The Department of Community Health is expected to revise plans to more than triple the cost of insurance coverage for some of Georgia’s retired teachers and employees, reversing a move last month that led some to accuse the agency of steering business to Anthem Blue Cross and Blue Shield.
Chris Riley, the chief of staff to Gov. Nathan Deal, said the DCH board will reverse the earlier decision and keep rates flat for the thousands of Georgians who buy Medicare Advantage health insurance from UnitedHealthCare as part of the State Health Benefit Plan.
The DCH board is scheduled to hold a phone meeting on the issue Friday.
The $3 billion State Health Benefit Plan provides health insurance to more than 650,000 teachers, state employees, retirees and their dependents. About 114,000 retirees get insurance through UnitedHealthCare, which, along with Blue Cross and Blue Shield, provides such coverage to plan members.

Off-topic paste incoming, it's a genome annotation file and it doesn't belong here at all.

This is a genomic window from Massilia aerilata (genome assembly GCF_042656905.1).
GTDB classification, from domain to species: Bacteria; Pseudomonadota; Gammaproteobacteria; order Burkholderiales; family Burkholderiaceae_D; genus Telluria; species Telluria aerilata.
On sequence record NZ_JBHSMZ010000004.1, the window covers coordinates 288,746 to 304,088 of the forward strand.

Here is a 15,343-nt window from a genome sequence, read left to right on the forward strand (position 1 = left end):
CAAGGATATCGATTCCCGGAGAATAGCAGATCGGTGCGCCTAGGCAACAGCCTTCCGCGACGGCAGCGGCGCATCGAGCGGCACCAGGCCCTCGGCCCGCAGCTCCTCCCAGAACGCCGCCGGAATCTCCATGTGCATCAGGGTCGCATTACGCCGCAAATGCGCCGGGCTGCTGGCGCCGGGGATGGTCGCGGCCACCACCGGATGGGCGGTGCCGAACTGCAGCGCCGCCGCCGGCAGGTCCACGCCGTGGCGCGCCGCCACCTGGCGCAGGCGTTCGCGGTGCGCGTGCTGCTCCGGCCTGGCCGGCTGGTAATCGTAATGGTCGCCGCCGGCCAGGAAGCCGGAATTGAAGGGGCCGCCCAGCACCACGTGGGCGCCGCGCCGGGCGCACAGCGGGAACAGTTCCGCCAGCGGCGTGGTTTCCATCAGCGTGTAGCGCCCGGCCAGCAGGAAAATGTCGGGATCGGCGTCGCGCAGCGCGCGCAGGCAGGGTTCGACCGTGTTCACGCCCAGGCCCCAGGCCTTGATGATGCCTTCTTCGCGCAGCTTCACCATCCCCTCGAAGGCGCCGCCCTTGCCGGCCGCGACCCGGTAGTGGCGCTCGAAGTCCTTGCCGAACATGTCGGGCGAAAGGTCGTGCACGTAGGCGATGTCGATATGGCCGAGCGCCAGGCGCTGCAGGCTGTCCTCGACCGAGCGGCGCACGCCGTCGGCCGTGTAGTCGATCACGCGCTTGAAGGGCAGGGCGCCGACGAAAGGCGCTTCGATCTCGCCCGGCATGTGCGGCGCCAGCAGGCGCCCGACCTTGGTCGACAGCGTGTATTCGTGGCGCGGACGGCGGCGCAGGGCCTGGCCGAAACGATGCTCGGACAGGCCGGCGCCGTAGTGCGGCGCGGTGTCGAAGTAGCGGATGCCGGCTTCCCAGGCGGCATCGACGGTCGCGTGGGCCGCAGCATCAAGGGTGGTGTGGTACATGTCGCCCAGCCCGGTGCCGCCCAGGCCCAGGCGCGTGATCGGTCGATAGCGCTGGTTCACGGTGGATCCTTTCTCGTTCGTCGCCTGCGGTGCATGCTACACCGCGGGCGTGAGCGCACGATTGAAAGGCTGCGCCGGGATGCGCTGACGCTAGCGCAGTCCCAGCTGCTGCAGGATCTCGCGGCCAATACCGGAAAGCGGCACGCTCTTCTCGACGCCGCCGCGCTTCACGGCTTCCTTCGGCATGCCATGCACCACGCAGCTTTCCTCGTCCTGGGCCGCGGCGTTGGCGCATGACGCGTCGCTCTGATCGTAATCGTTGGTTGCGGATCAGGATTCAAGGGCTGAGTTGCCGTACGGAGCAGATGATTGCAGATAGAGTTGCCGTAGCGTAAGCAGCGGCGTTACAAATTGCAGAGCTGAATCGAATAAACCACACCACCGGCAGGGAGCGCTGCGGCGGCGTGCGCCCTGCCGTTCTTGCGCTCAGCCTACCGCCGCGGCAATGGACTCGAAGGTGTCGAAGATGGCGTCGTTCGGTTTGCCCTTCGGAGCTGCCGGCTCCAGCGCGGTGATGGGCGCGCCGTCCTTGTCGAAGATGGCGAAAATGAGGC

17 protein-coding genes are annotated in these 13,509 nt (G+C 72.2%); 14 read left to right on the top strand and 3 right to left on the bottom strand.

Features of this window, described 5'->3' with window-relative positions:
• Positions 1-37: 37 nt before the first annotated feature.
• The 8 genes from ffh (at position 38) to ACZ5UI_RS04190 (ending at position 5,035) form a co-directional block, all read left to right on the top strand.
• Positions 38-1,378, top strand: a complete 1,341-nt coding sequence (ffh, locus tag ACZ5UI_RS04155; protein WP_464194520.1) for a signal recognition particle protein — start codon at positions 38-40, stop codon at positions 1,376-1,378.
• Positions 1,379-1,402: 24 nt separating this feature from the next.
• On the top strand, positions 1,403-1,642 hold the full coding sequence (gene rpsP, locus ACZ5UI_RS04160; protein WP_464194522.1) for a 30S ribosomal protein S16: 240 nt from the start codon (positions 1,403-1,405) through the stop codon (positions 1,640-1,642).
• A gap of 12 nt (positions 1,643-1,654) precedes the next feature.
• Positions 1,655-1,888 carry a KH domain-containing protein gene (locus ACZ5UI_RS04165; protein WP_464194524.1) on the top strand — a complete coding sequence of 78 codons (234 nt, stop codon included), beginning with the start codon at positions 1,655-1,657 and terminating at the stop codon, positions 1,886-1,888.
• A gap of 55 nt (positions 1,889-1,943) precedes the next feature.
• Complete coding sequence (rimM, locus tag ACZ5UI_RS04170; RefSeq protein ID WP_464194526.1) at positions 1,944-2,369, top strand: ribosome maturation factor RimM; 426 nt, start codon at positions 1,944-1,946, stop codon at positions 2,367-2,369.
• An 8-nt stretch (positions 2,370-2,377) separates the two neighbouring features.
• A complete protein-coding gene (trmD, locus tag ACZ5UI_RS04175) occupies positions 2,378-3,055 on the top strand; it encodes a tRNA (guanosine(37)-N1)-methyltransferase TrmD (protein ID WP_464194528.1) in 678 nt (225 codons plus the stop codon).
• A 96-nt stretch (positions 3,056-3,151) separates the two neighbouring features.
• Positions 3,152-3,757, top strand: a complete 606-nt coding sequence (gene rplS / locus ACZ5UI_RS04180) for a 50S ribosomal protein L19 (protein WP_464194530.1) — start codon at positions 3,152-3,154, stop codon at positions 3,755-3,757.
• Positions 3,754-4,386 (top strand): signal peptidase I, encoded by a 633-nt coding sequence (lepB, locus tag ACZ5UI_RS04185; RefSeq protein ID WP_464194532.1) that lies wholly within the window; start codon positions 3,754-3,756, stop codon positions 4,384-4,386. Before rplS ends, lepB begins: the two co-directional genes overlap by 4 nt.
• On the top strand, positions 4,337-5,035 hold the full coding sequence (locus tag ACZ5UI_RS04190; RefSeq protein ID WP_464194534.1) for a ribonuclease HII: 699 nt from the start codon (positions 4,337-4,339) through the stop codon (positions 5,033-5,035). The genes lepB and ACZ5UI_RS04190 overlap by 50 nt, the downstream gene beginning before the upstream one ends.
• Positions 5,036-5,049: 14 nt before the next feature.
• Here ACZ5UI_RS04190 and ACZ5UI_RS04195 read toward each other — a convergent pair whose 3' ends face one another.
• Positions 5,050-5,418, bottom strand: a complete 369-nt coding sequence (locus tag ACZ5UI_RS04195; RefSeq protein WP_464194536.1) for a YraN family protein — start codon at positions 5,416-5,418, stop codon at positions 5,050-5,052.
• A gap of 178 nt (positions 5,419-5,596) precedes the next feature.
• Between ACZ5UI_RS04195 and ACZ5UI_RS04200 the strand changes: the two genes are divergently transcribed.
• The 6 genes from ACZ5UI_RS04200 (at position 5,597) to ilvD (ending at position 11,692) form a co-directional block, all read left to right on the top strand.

Last month the DCH board voted to increase monthly premiums for United’s standard Medicare Advantage plan from $25.38 to $107.09. United expected the rates to stay flat. The monthly premiums for Blue Cross and Blue Shield’s standard plan went from $44.88 to $0.
Medicare Advantage plans provide coverage through private insurance companies approved by Medicare.
After the decision last month, retirees responded by accusing the agency of trying to steer business to Blue Cross by making United’s premiums unaffordable. United urged state officials to keep rates at $25.38.
Riley said the DCH is expected to do just that.
This isn’t the first time the DCH has been in the middle of a spat over who gets State Health Benefit Plan business.
In 2013, United sued after it lost its contract to manage the plan to Blue Cross, accusing the DCH of “state-sponsored bid rigging.” The agency denied the charge.
The new plan for 2014 — which like 2018 was an election year — offered members more limited health care choices with higher out-of-pocket expenses to save the state money. Teachers, state employees and retirees cried foul and formed the group TRAGIC to fight the changes. Deal, who was up for re-election, and the DCH quickly pumped more money into the program to make at least some of those increased costs go away.
A few months later, the DCH included United again among the companies offering coverage to State Health Benefit Plan members.